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Sergeant Michael B. Webb
Kentucky State Police
Public Affairs Branch
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KSP collaborates on award-winning projects

Date of News Release: 05/04/2006

Commonwealth Office of Technology (COT) Commissioner Mike Inman (right) presented KSP Commissioner Mark Miller (center) and COT Deputy Commissioner Mark Rutledge (left) with a "Best of Kentucky" Technology Award in the Best Application Serving the Public category at the Kentucky Digital Government Summit on April 24. The two were recognized for their organizations' work on the Kentucky Sexual Offender Registry, which was recently enhanced to allow direct and immediate access to public alerts and offender information through a single query. The results put real time sexual offender information at the fingertips of citizens and benefits law enforcement by decreasing time spent in response to public inquiries. KSP also shared an award with COT and the Center for Rural Development in the Best Information Technology Collaboration Among Organizations category for the Kentucky Wireless Information Network (K-Win), which transmits real time information to 8,000 law enforcement throughout the state(FRANKFORT, KY) - A collaborative effort by the Kentucky State Police (KSP), the Commonwealth Office of Technology (COT) and the Center for Rural Development (CRD) has resulted in the selection of the trio for a Development Award during the 2006 Kentucky Digital Government Summit held Apr. 25 in Lexington.

The award for Best IT (Information Technology) Among Organizations was presented to Deputy Secretary of Justice Cleve Gambill for the collaboration of the agencies in creating the Kentucky Wireless Information Network (K-WIN) to help law enforcement officials statewide obtain critical criminal justice data in real time.

In the category of Best Application Serving the Public, KSP Commissioner Mark Miller accepted another award on behalf of his agency and COT for the enhanced Kentucky Sex Offender Registry. The revised website allows direct and immediate access to public alerts and offender information through a single query.

The Kentucky Wireless Information Network provides a statewide, collaborative network to facilitate wireless data communication and interoperability among agencies, both large and small, across Kentucky. The system involves the mounting of antennae on 150 base stations throughout the state whose towers are owned by the state of Kentucky, Kentucky Educational Television (KET), Federal Aviation Authority (FAA), local agencies and other entities. The widespread coverage allows wireless access for all law enforcement agencies in the state without any financial outlay from them.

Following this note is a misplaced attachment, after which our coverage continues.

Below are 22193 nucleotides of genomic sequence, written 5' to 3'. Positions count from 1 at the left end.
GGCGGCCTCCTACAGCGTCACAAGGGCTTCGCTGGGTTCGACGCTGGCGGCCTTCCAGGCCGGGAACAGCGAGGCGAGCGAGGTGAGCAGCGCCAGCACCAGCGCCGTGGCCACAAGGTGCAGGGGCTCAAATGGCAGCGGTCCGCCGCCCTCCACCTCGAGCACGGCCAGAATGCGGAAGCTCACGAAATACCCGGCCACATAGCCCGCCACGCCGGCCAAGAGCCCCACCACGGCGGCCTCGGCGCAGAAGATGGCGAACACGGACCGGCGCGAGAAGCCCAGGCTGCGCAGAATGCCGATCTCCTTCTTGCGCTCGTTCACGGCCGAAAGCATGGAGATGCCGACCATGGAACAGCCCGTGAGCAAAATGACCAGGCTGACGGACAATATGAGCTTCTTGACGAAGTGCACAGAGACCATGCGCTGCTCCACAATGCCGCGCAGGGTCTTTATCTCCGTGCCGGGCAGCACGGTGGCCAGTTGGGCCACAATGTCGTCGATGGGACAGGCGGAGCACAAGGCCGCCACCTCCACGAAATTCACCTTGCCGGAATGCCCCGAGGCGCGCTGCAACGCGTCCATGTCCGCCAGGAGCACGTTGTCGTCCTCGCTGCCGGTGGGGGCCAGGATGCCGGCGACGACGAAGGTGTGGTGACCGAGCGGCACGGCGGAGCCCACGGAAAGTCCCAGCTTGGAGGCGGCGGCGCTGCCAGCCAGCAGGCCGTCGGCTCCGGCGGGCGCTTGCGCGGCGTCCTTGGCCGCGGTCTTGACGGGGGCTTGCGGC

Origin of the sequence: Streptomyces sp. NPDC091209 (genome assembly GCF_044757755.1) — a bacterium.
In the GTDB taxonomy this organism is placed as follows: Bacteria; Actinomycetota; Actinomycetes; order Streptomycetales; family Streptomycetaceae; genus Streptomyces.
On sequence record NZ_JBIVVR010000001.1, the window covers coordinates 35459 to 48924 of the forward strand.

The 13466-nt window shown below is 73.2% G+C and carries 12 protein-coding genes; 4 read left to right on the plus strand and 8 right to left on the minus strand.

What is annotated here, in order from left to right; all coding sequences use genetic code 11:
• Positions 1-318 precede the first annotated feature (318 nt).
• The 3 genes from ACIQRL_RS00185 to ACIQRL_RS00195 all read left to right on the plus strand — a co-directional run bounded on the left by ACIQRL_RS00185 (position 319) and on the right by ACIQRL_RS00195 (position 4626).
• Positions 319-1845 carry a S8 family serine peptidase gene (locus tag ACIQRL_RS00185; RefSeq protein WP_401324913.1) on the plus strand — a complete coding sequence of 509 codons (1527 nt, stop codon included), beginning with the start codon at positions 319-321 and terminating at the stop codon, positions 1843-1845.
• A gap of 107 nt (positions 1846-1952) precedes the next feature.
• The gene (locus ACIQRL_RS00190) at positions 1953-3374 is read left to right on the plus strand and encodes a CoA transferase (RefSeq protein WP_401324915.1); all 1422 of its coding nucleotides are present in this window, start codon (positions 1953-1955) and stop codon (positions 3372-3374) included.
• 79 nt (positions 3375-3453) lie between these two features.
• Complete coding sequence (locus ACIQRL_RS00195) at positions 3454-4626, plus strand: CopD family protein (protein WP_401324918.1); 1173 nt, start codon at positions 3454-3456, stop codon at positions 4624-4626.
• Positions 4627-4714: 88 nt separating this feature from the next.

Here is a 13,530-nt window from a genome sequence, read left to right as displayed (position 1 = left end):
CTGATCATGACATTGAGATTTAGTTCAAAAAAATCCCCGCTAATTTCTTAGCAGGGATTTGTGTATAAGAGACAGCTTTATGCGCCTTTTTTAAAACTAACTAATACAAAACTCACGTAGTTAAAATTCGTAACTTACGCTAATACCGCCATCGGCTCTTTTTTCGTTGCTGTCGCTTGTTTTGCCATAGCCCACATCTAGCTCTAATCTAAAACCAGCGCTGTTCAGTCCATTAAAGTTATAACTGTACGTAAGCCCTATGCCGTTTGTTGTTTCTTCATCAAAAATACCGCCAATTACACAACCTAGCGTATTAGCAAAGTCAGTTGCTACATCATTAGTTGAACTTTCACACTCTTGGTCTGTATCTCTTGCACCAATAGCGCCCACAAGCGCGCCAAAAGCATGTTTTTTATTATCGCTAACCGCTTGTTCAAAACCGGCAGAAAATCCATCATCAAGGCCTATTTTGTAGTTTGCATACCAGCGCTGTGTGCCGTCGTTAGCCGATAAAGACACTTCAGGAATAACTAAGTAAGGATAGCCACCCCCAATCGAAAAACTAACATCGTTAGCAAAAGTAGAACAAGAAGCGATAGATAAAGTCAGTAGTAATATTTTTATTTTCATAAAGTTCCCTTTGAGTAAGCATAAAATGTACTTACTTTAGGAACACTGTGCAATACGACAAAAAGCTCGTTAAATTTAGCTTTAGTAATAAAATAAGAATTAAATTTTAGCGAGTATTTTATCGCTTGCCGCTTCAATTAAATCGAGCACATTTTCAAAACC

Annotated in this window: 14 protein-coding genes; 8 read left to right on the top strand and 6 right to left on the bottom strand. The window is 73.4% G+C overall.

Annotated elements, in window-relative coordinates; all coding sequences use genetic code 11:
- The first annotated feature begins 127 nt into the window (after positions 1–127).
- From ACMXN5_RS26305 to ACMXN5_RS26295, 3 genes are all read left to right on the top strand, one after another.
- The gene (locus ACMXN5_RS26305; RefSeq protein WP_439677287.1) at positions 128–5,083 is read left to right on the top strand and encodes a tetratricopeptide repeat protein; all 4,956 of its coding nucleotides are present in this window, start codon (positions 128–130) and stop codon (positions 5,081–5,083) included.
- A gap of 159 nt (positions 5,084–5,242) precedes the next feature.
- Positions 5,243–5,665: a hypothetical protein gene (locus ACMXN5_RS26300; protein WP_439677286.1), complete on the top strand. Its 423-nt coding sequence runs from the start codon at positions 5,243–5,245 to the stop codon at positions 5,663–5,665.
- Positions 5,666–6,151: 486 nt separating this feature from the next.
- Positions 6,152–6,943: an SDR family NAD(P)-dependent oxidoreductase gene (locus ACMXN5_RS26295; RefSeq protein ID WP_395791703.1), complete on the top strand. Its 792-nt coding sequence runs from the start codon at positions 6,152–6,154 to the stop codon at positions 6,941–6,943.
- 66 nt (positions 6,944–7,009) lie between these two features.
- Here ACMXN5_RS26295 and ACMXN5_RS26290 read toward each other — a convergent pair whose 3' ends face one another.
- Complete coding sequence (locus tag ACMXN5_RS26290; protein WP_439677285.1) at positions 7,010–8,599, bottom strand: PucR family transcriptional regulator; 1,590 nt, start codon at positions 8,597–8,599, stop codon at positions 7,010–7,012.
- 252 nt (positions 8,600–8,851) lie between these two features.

Maj. Brad Bates, chief information officer, KSP Technical Services Division, said KSP was responsible for constructing a high capacity mobile message switch into which the various agencies can tap. Law enforcement agencies intending to access the mobile switch system must purchase compatible vehicle hardware and mobile software, but the system avoids the need for thousands of dollars spent on multiple switches across the state.

"Once officers have been trained and the paperwork approved, officers can be granted mobile access to the Law Information Network of Kentucky (LINK) as well as the National Crime Information Center (NCIC) data bases directly from their vehicles," said Bates. "This direct connection will save time and enhance officer safety."

Prior to implementation of the K-WIN project, law enforcement officers were limited to radio and cell phone communication through their local dispatch center - a time-consuming activity.

Bates said approximately 300 KSP troopers and 70 local law enforcement agencies are using the system, which is also available to fire and emergency medical agencies. He added that 439 law enforcement agencies comprising nearly 8,000 officers could use the system in the future.

KSP Commissioner Miller praised the cooperation among the agencies in devising and implementing K-WIN.

"This collaboration of KSP, CRD and COT is worthy of recognition and the implications of the program for law enforcement in the state will be vast," Miller said. "The primary beneficiary of the wireless system is the officer who can quickly access critical information. Ultimately, however, it is the citizen who benefits because the officer can more efficiently respond to situations to ensure public safety and the dispatcher will be granted more time to handle other emergency calls."

This is the first year the Best of Kentucky Technology Awards have been included in the Summit, which is in its sixth year. The winners were chosen for their efforts to improve the lives of Kentucky's citizens and businesses through technology.

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